Here’s the kicker: We can’t convince executive leadership of the value we deliver to our organizations unless we believe it ourselves and actually walk the walk.
Because our environment has changed so dramatically in just the past few years, many marketers feel fearful and take the safe route with their careers and their corporate initiatives. The result is a “play it safe” mentality that results in uninspired ideas and content. This squanders talent and fuels customer perception of noise in the marketplace.
We need to question assumptions about our profession beyond “how-to” conversations. Marcus Sheridan talks about The Honest Economy — how transparency separates the teachers from the information hoarders. Jay Baer is changing our thinking from hype to help. We’re seeing debates about future content trends, how to be remarkable, and roles that are essential to the future of content marketing. These are bold, strategic points of view.
I’m proud that the Content Marketing Institute recently updated editorial direction to embrace these kinds of conversations. But we need more of this. We need marketers to lift their heads from their desks and pay attention to the change that surrounds us. Join in the conversation and share your point of view. Push fear aside, and be willing to have these conversations with your peers at work, your executive teams, and the greater marketing community.
What’s our story?
If we’re going to elevate marketing to its well-deserved leadership position within our organizations, we need more of these opinions and points of view. Because until we’re able to take a leadership role in elevating the dialogue about what we do to a business conversation, and how we maneuver the new environment, we’re doomed to remain as order takers, tacticians, and undervalued overhead.
Now’s the time to look to the horizon and discuss what could be. What’s our story as a marketing profession? It’s the only way that we’ll be able to prepare for the skill sets, demands, and expectations of tomorrow’s content jobs, which will require agile environments that can shift alongside changing customer expectations.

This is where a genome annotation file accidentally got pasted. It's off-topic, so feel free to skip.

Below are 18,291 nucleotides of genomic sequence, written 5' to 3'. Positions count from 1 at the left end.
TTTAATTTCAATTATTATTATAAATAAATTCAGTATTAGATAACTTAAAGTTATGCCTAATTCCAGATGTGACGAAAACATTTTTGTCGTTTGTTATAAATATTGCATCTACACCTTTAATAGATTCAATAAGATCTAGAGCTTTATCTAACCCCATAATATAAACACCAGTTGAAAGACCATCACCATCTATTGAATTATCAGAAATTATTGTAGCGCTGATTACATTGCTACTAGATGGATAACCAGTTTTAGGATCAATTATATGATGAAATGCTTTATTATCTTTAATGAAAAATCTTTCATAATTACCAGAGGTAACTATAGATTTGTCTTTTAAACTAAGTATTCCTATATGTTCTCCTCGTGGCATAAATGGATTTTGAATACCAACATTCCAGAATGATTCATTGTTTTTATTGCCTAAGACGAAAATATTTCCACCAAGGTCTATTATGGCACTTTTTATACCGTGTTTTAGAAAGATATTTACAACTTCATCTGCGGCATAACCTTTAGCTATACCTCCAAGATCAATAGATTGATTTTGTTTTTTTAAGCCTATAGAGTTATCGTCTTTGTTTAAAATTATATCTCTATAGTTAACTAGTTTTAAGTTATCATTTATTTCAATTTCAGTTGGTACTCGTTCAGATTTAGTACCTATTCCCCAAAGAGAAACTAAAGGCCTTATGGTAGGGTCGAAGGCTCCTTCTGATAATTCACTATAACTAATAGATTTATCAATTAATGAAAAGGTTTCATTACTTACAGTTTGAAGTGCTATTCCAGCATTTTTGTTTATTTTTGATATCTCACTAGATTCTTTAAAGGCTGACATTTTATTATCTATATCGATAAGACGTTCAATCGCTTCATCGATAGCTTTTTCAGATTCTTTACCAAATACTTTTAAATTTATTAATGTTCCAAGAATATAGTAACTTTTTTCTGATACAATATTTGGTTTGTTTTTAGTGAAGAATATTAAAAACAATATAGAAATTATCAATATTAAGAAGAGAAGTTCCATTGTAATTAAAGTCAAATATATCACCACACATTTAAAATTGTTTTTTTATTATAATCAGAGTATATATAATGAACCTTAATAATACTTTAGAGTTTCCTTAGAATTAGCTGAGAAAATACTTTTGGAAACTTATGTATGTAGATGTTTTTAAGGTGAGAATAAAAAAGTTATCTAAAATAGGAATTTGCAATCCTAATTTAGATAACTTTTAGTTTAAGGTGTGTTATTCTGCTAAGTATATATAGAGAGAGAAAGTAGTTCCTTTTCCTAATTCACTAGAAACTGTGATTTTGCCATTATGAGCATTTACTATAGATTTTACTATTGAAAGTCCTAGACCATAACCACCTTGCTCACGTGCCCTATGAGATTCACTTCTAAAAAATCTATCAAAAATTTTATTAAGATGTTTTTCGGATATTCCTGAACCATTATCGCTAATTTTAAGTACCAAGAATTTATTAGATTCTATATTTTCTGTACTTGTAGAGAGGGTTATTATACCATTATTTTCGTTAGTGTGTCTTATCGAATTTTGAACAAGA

In order to lead companies and industries, content marketers must first understand how to lead their profession. How will traditional processes hold up under this time of transition future? Without the willingness to have these conversations, we’re creating a hidden force that undermines our work — namely, legacy thinking. When under pressure, it’s easy to default to what we know and find comfortable. It’s hard to resist the pull of the past — a pull so strong that it makes it hard to change thinking, processes, and outcomes.
Unless you take time to understand your profession, the changes we’re facing will soon leave you in the dust. It’s not just what do you need to know to get your next content job, it’s what do you need to know to be able to keep your existing content job.
This is an incredibly exciting time to be in content marketing. You may find your company waking up and welcoming the ideas you bring to the table, encouraging you to think bigger and broader. Or you may realize that now’s the time to move on and find a situation that better fits your style.
Regardless, I encourage you to be brave, have fun, and, most importantly, lean into the change.
For more insight on the future of the content marketing profession, join Carla Johnson as she takes the stage at Content Marketing World 2013, September 9-11 in Cleveland, Ohio.
Cover image by Andrew Moir